The Philosopher's Plant 4.0: St. Augustine's Pear

After the publication of his Confessions, Augustine was unable to rid himself of a nagging suspicion. What if the success of the book were due to something other than the moral-pedagogic purpose he had in mind? It quickly became obvious that readers were attracted to the text out of perverse curiosity for the descriptions of Augustine’s sexual tribulations. They were excited to learn about the carnal temptations that had continually thwarted his conversion. In short, the book of repentance was received in some circles as an erotic bestseller of the fourth century.

Having said that, the first comprehensive confession of Confessions is not related, at least not explicitly, to the author’s struggle against his sexual urges. Instead, it revolves around an act of theft. The stolen objects could not have been more trivial: what the adolescent, not-yet-saintly Augustine and his fellow gang members took without permission were pears. But the fruits were not desirable in and of themselves. “My desire,” Augustine recounts,

was to enjoy not what I sought by stealing but merely the excitement of thieving and the doing of what was wrong. There was a pear tree near our vineyard laden with fruit, though attractive in neither color nor taste. To shake the fruit off the tree and carry off the pears, I and a gang of naughty adolescents set off late at night… We carried off a huge load of pears. But they were not for our feasts but merely to throw to the pigs (Confessions, II.iv.9).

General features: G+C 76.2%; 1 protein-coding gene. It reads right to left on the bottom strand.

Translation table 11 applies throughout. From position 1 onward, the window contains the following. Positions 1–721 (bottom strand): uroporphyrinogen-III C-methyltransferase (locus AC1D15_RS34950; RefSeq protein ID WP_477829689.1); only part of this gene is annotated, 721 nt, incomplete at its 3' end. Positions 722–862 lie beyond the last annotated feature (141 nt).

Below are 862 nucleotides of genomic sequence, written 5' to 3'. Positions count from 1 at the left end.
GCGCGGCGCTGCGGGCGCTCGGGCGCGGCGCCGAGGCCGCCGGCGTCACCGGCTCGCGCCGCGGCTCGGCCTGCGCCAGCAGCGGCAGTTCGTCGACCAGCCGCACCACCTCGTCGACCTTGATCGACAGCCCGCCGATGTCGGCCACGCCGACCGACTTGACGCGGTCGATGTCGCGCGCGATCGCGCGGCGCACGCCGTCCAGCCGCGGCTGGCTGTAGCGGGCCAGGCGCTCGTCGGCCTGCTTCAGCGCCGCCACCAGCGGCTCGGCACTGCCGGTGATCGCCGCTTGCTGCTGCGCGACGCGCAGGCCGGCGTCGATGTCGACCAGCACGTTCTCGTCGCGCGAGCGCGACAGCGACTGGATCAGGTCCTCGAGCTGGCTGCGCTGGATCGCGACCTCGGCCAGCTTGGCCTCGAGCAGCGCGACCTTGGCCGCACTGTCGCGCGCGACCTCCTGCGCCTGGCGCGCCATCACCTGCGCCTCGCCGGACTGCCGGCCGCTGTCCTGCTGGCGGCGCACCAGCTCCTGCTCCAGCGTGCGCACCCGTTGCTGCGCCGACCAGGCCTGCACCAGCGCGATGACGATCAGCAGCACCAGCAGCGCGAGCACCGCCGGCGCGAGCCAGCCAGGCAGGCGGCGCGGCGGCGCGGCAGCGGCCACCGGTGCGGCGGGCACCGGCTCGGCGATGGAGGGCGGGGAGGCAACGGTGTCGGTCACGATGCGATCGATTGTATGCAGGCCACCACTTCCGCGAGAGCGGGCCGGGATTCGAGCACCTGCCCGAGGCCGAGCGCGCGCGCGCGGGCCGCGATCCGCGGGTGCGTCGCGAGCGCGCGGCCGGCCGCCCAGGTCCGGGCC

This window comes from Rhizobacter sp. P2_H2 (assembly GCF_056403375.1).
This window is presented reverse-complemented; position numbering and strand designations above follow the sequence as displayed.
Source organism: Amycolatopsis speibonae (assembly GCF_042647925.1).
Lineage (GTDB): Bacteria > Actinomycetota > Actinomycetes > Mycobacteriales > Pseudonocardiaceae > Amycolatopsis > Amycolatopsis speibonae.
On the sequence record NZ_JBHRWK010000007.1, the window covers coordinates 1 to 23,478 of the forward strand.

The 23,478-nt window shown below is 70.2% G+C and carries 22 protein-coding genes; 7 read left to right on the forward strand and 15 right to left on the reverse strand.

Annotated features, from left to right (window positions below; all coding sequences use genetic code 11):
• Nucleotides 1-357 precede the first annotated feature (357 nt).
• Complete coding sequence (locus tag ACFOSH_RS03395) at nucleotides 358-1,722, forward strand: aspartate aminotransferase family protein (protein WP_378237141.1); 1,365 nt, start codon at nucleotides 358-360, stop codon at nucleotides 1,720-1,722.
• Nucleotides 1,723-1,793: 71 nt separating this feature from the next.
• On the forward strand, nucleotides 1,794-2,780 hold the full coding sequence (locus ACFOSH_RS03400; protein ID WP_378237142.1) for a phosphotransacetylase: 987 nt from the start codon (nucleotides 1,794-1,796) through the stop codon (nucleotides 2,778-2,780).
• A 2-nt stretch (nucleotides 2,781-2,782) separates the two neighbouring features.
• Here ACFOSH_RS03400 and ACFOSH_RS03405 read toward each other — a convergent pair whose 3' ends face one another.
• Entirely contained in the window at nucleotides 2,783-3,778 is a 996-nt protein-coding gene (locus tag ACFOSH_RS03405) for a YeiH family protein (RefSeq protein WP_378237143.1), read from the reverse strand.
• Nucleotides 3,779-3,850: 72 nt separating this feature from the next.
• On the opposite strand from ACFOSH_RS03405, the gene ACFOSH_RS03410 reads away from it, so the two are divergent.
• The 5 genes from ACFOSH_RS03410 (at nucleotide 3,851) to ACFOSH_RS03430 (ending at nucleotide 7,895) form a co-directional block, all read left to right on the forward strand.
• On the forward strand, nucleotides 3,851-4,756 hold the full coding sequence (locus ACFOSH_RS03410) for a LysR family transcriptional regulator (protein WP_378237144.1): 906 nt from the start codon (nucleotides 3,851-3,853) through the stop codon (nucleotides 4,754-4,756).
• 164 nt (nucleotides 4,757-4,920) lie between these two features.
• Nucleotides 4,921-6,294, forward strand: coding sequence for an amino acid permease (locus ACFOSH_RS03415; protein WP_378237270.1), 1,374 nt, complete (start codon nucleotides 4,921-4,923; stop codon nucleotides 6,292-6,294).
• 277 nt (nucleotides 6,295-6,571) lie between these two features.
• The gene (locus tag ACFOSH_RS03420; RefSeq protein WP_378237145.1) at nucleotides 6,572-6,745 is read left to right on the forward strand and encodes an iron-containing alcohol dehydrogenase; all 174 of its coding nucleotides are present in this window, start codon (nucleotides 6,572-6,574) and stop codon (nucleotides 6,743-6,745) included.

Most will dismiss stealing pears as a relatively innocent teenage prank, as insignificant as the stolen things themselves. To Augustine, however, the act is symbolic.

His judgment of the pears’ quality — “attractive in neither color nor taste” — is of the essence. Why did he steal mediocre fruits? –Because what he craved were not the pears but the forbidden fruit of committing a crime and the thrill of breaking a law. Or, as he succinctly states on the same page of his book, “I loved my fall, not the object for which I had fallen but my fall itself.”

In much the same manner, he will later love not the blessings of God but divine love itself. The material object, for instance a fruit, is a pure means, a vehicle for the satisfaction of desires that may be physical (hunger) or may not be oriented to anything in the order of nature at all (craving the acceptance of one’s peers).

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Seeing that the pears themselves and the thievery are but foils for Augustine’s confessional self-flagellation, we cannot be certain whether the recounted event really happened or is an allegory of the narrator’s fallenness in general. Much is in favor of the latter interpretative option with the attendant conclusion that the theft was figurative.

Think back to the eating of the forbidden fruit from the tree of knowledge that augured the fall of Adam and Eve, or to Augustine’s habitual interpretation of good works qua spiritual fruits. There is no reason to doubt the allegorical connection of the stolen pears to both of these tropes. And the same goes for other — presumably real-life — occurrences described in Confessions, not the least of which is the author’s emblematic weeping under a fig tree, reminiscent of the first humans’ post-paradisiac condition.

The plant is a symbol (symbolum: a token for or a mark of something other than itself), if not the symbol of a symbol. But so is everything else in the world accessible to the senses, along with the world as a whole, which is a token for God’s benevolence. The work of Christian hermeneutics proves indispensable for tracing these marks to the hidden meaning they, at once, reveal and encrypt.